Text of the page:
September 06, 2023
3 min read
Chen reports no relevant financial disclosures. Please see the study for all other authors’ relevant financial disclosures.
- Only 52.9% of non-English-speaking simulated patient callers received guidance about next steps to access cancer care.
- Most (93.5%) English-speaking callers received this information.
Non-English-speaking individuals experienced significant systems-level barriers when they called hospitals trying to obtain information about cancer care services, according to study results.
The findings — published in Journal of the National Comprehensive Cancer Network — indicate a need for efforts to mitigate communication barriers that disproportionately affect vulnerable patient populations with cancer, researchers concluded.
Rationale and methodology
Racial and ethnic minorities with cancer in the U.S. experience a disproportionate burden of disease, Debbie W. Chen, MD, researcher at University of Michigan, told Healio.
Debbie W. Chen
“In addition, about one-third of the U.S. Hispanic and Asian population has limited English proficiency. Unfortunately, the limited English-proficient patient population remains underrepresented in the cancer disparities literature,” Chen said. “We were interested in examining the systems-level barriers to cancer care access for limited English-proficient patients — a vulnerable and highly relevant population — at the level of the hospital general information telephone line.”
The researchers rationalized that a hospital general information line would serve as the initial entry point for many individuals looking for information about hospital clinics and services, making it “a highly relevant site to evaluate cancer care access for patients,” Chen said.
Study investigators audited 144 hospitals across 12 demographically diverse states.
They assigned trained investigators to the roles of English-speaking, Spanish-speaking and Mandarin-speaking patients. They called hospital general information telephone lines and used a standardized script to seek access to care for three cancer types that disproportionately impact Hispanic and Asian populations — colon, lung and thyroid cancers.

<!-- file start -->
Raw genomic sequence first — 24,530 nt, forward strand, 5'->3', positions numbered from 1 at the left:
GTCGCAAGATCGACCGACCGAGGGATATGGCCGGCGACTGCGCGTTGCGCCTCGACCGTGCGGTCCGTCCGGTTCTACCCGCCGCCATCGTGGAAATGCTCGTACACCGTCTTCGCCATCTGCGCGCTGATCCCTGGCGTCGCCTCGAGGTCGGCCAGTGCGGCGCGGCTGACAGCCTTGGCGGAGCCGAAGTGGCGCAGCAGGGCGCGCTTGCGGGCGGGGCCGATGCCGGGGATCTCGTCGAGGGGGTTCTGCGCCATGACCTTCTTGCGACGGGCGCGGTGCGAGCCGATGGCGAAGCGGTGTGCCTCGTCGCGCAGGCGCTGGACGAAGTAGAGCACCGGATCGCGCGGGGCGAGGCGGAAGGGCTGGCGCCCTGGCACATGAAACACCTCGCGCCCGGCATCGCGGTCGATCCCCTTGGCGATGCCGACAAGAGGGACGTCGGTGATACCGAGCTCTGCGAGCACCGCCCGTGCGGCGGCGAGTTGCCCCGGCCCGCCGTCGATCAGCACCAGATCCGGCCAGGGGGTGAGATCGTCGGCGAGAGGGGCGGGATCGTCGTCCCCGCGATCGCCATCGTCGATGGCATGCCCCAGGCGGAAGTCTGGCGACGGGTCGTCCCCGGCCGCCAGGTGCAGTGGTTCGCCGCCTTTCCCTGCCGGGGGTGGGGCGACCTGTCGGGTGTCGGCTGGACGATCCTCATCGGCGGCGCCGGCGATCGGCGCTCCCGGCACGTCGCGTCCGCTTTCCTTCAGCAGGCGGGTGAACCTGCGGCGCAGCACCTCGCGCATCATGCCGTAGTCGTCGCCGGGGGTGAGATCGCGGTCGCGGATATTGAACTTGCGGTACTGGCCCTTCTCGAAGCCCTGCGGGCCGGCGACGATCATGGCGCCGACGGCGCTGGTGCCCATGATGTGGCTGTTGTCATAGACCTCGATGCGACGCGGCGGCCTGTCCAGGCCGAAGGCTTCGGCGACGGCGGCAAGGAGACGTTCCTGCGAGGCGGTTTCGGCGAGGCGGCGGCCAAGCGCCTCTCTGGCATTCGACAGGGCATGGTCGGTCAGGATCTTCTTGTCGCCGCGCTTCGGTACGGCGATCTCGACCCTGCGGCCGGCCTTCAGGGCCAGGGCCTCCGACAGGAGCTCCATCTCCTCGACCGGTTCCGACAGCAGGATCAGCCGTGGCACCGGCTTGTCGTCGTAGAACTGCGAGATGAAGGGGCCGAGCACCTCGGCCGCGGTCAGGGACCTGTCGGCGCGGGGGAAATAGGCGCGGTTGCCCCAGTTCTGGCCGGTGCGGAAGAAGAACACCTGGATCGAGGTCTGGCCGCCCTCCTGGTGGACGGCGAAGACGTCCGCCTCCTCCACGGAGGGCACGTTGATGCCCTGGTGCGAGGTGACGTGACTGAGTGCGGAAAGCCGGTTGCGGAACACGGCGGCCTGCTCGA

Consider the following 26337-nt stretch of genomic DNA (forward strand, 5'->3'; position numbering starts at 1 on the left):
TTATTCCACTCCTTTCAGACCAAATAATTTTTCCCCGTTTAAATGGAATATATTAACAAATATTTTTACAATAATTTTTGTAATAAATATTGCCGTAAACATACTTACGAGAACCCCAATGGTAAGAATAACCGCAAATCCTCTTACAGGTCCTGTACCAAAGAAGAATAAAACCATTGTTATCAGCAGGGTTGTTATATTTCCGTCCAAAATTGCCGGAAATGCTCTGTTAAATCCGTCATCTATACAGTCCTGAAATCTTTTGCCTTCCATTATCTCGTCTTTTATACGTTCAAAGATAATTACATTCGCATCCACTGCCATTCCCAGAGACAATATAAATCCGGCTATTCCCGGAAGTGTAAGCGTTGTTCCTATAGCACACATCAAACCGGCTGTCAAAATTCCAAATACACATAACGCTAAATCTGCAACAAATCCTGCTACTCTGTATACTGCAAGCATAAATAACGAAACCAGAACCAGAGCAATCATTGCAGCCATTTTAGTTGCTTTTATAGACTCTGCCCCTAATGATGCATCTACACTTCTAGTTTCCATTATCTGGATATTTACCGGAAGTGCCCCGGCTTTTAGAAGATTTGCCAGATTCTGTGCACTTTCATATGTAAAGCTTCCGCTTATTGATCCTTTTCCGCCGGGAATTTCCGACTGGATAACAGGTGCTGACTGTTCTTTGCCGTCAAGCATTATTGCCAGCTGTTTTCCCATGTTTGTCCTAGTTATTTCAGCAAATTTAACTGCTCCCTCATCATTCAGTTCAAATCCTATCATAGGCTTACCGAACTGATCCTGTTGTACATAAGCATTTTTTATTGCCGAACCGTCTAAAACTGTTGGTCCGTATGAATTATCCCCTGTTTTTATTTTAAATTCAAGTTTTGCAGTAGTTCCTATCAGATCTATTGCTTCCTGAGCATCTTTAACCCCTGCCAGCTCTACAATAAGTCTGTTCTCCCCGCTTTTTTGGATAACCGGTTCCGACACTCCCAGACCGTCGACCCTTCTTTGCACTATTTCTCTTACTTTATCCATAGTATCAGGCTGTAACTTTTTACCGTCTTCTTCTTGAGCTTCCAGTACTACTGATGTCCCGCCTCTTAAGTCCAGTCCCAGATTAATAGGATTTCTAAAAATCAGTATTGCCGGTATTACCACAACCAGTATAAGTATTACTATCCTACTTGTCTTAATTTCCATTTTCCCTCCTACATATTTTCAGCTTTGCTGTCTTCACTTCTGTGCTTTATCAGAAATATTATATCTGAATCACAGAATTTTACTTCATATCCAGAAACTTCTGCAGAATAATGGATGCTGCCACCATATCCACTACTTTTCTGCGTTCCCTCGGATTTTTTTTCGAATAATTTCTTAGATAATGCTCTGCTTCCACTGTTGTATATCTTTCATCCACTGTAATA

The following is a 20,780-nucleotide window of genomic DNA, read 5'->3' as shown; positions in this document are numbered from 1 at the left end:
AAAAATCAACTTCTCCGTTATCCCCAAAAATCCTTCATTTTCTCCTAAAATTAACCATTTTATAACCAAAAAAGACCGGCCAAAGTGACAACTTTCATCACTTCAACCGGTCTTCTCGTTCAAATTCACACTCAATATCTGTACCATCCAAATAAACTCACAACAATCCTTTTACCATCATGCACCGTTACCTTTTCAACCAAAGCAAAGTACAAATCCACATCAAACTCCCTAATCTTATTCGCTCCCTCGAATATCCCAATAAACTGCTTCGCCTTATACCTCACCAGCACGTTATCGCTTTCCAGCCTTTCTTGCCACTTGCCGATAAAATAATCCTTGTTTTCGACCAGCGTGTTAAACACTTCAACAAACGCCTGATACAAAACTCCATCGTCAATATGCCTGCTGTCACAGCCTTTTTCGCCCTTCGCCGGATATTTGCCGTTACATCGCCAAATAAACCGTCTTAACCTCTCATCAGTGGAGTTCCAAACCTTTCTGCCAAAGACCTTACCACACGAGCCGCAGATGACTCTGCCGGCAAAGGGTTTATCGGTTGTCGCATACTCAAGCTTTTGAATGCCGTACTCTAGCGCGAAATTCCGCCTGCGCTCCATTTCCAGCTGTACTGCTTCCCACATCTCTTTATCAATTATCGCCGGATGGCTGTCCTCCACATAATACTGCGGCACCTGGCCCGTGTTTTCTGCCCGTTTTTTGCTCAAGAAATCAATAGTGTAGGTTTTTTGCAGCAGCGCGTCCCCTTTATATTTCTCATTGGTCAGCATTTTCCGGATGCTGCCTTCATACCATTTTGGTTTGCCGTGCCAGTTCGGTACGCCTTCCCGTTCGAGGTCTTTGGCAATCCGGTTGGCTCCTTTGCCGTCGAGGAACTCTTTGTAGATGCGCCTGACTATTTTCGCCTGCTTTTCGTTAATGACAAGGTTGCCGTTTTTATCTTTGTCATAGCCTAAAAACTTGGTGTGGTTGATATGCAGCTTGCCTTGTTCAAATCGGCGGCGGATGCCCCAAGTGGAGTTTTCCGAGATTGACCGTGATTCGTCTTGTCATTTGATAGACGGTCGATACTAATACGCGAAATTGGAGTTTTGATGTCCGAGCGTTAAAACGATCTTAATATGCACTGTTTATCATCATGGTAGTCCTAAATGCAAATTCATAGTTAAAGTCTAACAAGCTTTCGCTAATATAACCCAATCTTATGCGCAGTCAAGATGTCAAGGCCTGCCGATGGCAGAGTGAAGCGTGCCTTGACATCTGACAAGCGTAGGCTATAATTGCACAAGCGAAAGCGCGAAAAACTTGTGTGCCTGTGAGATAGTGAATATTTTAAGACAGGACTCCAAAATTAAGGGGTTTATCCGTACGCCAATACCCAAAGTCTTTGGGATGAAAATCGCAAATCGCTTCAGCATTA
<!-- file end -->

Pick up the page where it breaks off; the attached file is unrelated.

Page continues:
Researchers used chi-square tests and logistic regression analysis to assess associations between the primary outcome — whether the simulated patient caller received next steps to access a clinic number or clinic transfer — and language type, region type, hospital teaching status and cancer care requested.
The trained investigators placed 1,296 calls — 432 calls each in English, Spanish and Mandarin.
Results showed that only 52.9% (n = 686) of simulated patient callers received guidance about the next steps to access cancer care.
Simulated non-English-speaking patient callers appeared less likely to receive next steps than English-speaking callers (Mandarin, 27.5%; Spanish, 37.7%; English, 93.5%; P < .001).
Multivariable logistic regression analyses showed significant associations between the primary outcome and Mandarin (OR = 0.02; 95% CI, 0.01–0.04) and Spanish language (OR = 0.04; 95% CI, 0.02–0.06), as well as nonteaching hospital status (OR = 0.43; 95% CI, 0.32–0.56) vs. teaching status.
Researchers acknowledged study limitations, including the potential of the study findings to not reflect the type or quality of cancer care patients may receive once seen and treated at the hospital. In addition, the findings may not be generalizable to all non-English-speaking patients with cancer, and the study did not capture the complexities of hospital call center workflows. Thus, investigators were unable to fully determine the reasons behind the observed outcomes.
“All patients with cancer should have access to high-quality health care, regardless of English language proficiency,” Chen told Healio. “Unfortunately, our study identified significant systems-level barriers that non-English-speaking patients may encounter when attempting to access cancer care, well before they see a physician for treatment of their cancer. Thus, there is a need to develop focused interventions to mitigate these communication barriers that disproportionately impact the health of vulnerable patient populations with cancer.”
More research is needed to examine and address disparities in access to cancer care services, Chen said.
“The inclusion of underrepresented patient populations, including those with limited English proficiency, in cancer disparities-focused research studies is also important,” she added.
For more information:
Debbie W. Chen, MD, can be reached at firstname.lastname@example.org.